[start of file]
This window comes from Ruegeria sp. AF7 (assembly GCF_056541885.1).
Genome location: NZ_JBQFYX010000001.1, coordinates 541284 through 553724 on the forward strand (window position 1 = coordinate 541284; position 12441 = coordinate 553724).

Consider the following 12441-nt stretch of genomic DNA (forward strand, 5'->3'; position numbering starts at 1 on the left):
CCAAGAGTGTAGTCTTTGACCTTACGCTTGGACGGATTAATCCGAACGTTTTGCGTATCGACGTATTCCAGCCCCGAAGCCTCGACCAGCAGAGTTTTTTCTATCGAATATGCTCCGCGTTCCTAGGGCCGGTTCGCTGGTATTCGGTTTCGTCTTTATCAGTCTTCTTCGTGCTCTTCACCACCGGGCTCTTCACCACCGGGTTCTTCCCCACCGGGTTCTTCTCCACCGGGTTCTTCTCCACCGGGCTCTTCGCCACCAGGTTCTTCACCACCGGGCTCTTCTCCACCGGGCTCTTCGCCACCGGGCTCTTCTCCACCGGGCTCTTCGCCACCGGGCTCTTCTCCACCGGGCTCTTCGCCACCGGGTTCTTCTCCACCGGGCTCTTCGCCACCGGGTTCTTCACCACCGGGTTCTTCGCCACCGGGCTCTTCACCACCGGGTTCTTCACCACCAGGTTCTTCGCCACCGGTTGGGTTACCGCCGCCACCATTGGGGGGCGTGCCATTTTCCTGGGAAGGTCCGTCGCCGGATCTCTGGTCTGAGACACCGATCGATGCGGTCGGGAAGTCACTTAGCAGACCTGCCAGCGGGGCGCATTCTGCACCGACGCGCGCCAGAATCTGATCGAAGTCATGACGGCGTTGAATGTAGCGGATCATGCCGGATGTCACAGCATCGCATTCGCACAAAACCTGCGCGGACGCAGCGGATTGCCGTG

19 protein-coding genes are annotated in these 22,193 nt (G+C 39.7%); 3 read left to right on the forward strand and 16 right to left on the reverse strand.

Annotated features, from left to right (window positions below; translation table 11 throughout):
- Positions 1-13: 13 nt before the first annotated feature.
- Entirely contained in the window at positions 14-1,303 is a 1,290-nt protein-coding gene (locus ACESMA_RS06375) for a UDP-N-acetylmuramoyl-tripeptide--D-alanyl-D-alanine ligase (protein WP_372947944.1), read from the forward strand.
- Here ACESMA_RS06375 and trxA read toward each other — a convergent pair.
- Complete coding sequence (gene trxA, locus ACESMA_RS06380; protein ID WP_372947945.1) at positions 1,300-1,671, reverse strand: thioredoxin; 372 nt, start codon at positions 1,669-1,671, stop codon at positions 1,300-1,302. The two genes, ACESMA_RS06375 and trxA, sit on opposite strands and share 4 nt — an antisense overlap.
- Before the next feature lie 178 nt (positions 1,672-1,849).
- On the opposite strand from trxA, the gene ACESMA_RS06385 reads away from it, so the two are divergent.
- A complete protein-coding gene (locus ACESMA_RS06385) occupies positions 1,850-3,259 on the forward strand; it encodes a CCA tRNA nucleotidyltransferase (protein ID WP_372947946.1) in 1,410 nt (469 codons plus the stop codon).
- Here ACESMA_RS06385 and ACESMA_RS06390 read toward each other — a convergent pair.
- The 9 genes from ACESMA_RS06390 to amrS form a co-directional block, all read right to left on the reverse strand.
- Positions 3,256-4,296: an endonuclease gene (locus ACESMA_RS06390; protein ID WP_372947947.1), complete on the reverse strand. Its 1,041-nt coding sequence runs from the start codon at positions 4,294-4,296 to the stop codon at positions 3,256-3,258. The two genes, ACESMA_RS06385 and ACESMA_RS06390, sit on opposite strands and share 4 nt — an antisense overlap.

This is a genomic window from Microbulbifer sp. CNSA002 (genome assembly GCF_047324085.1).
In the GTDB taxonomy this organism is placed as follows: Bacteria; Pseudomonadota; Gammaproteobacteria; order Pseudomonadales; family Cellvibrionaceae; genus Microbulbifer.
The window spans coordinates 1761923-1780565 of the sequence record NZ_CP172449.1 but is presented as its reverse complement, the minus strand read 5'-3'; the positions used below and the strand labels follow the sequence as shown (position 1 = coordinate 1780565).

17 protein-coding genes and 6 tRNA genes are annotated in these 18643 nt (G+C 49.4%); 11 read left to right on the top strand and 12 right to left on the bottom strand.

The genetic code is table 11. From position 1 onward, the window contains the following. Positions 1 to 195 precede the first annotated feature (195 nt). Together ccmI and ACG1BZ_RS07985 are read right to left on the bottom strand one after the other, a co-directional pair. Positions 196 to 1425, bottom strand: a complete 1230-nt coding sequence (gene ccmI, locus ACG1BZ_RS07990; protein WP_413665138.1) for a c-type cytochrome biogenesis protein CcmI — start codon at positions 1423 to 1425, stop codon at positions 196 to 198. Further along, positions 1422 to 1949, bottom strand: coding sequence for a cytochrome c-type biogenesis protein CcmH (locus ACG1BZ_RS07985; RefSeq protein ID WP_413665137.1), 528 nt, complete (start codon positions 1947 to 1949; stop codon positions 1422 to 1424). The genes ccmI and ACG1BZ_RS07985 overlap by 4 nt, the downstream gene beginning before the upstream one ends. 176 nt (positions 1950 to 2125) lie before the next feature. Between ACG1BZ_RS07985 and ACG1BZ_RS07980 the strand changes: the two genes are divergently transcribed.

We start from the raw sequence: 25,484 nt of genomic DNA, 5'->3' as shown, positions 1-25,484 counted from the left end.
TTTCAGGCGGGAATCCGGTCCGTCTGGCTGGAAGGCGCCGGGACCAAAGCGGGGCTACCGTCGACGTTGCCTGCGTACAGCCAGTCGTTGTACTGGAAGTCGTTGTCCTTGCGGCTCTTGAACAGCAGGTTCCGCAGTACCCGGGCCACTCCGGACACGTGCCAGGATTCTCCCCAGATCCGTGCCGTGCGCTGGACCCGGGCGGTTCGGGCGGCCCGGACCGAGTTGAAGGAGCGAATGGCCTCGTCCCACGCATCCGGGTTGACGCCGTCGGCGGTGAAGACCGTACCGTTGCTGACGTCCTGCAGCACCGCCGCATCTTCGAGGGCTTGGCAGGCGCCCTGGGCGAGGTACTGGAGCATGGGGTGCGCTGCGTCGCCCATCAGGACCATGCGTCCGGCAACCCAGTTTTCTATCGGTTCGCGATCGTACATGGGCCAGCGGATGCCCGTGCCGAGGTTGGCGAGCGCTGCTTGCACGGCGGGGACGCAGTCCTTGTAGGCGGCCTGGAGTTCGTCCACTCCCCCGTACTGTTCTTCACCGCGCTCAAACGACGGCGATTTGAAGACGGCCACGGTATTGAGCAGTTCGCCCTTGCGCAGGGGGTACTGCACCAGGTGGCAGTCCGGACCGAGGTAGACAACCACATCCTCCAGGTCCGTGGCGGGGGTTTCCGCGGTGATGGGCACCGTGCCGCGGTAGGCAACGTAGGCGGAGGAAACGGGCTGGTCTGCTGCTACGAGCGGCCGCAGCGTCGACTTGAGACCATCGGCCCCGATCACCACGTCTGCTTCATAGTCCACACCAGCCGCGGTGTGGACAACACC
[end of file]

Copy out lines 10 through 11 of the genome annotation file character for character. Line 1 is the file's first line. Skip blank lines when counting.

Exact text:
- Complete coding sequence (gene trxA, locus ACESMA_RS06380; protein ID WP_372947945.1) at positions 1,300-1,671, reverse strand: thioredoxin; 372 nt, start codon at positions 1,669-1,671, stop codon at positions 1,300-1,302. The two genes, ACESMA_RS06375 and trxA, sit on opposite strands and share 4 nt — an antisense overlap.
- Before the next feature lie 178 nt (positions 1,672-1,849).